Many scholars have been misled over the years into thinking that the pieces in the Buffalo Express printed under the pseudonyms "Carl Byng" and "Hy Slocum" were actually written by Twain, but that possibility has effectively been refuted by editors at MTP, owing much to the research of Leslie Myrick who recovered a February 9, 1876 Buffalo Daily Courier newspaper clipping identifying "Hy Slocum" as Frank M. Thorn, a writer and lawyer from nearby Orchard Park, New York. Reigstad cites this 1876 source, but inadvertently swaps the names and incorrectly states that Carl Byng was identified as Frank Thorn. Carl Byng's identity remains unconfirmed, but Twain himself denied being Carl Byng, and it seems unlikely that Twain who was working very hard to establish his own brand as "Mark Twain" would have diluted his brand by unnecessarily hiding behind another pseudonym for a few minor newspaper scribblin's.
Without claiming to have included every single writing by Twain from the Buffalo Express, Reigstad discusses the most important and interesting pieces, tells the stories of some of their fascinating origins and unfamiliar backgrounds, and includes complete texts of several others in his appendices. Three of Twain's probable writings for the Buffalo Express deserve special note. Reigstad is cautious in attributing to Twain the authorship of the "People and Things" columns that ran for barely over a month in August and September of 1869, but as Reigstad demonstrates, Twain's style is evident when their prose turns poetic, and they simply burst with Twainian one-liners, jazzy humor and comedic riffs. Those sixteen columns contain some buried gems, and Reigstad provides their full texts in Appendix 6 (pp. 231-73). The second body of writings worth noting is the "Police Court" columns which were not written by Twain but by the city editor, Earl D. Berry, who reported directly to Twain. Soon after Twain's arrival those columns were transformed from lackluster factual reporting to satiric, gossipy, comic pieces under Twain's careful editorial eye as he tried to revamp the paper. Only eight lively columns in the style encouraged by Twain appeared in November and December 1869, and when he began spending less time in the office and more time on the lecture circuit, they reverted back to their former dullness, just as the "People and Things" columns had regressed in his absence. The full texts of all eight "Police Court" columns are printed in Appendix 5 (pp. 221-29) and are worth reading for their bright slices of Twain's editorial touch. The third piece of writing is Twain's defense of Jervis Langdon's coal company against the charge of price-gouging ("The Monopoly Speaks," Buffalo Express, August 20, 1869). The Buffalo Express had been anti-monopoly up to that point but Twain reversed its stance 180 degrees, no doubt motivated by his wish to please his soon-to-be father-in-law, and also out of the high regard for his friend and coal company executive, John Slee, who he had met before moving to Buffalo. Slee also wrote a defensive letter, and other newspapers quickly joined in on the controversy, chiding Twain (although not by name) and pondering the possible cause of his paper's abrupt reversal of its position. This was not Twain's finest hour; unfortunately, Reigstad does not include the texts of these letters and the responses.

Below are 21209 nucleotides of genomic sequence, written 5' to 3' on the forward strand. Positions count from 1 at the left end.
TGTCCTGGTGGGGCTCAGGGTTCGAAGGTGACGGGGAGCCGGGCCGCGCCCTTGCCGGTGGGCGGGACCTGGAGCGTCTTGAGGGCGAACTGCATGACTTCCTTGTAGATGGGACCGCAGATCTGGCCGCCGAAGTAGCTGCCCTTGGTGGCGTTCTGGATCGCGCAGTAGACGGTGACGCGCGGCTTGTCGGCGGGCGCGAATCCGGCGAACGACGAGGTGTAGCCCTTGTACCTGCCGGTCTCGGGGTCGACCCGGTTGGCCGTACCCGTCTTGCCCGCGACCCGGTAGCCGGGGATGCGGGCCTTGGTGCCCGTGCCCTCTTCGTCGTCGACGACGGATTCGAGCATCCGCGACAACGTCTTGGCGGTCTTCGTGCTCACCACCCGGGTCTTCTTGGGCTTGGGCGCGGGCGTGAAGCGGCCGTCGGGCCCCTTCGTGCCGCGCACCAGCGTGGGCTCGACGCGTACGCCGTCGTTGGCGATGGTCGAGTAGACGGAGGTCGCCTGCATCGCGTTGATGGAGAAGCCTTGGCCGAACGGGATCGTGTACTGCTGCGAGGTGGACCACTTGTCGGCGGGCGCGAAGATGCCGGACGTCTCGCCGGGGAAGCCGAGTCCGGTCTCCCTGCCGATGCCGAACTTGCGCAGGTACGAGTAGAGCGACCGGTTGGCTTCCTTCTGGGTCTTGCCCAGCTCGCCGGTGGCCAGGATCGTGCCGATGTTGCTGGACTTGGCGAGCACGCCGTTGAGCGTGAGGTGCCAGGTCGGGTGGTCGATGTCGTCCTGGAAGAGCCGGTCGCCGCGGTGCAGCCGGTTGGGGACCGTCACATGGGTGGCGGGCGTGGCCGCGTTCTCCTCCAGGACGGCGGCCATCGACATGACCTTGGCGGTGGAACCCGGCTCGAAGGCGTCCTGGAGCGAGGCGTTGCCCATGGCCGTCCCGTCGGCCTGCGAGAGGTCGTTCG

Twain's days in Buffalo in 1869 and early 1870 reflect an enormous outpouring of energy and enthusiasm, and this is described in detail. Reigstad tracks down where Twain ate, what he ate, who he ate with, how much they drank, where he shopped, how he and Livy decorated their new home, what Twain read, what was on his mind at the time and how he remembered it all decades later. During one seventy-seven day period alone Twain delivered fifty lectures and published twenty pieces in the Buffalo Express. He shamelessly promoted The Innocents Abroad in the columns of the Buffalo Express; got married and moved into the luxurious home given to him and Livy by her father Jervis Langdon (the account given here is fuller and more accurate than any other); signed a contract for another book (Roughing It); began a series of travel letters with Elmira College professor Darius R. Ford (later aborted, but some found their way into Roughing It); began writing for The Galaxy which published his pieces before they appeared in the Buffalo Express and gave him his first steady national magazine exposure; attended dinners; and traveled back and forth to Elmira as Jervis Langdon's health declined. Reigstad also cites some currently unpublished manuscripts that reflect Twain's growing unease with newspaper work (p. 150-51) as the year began.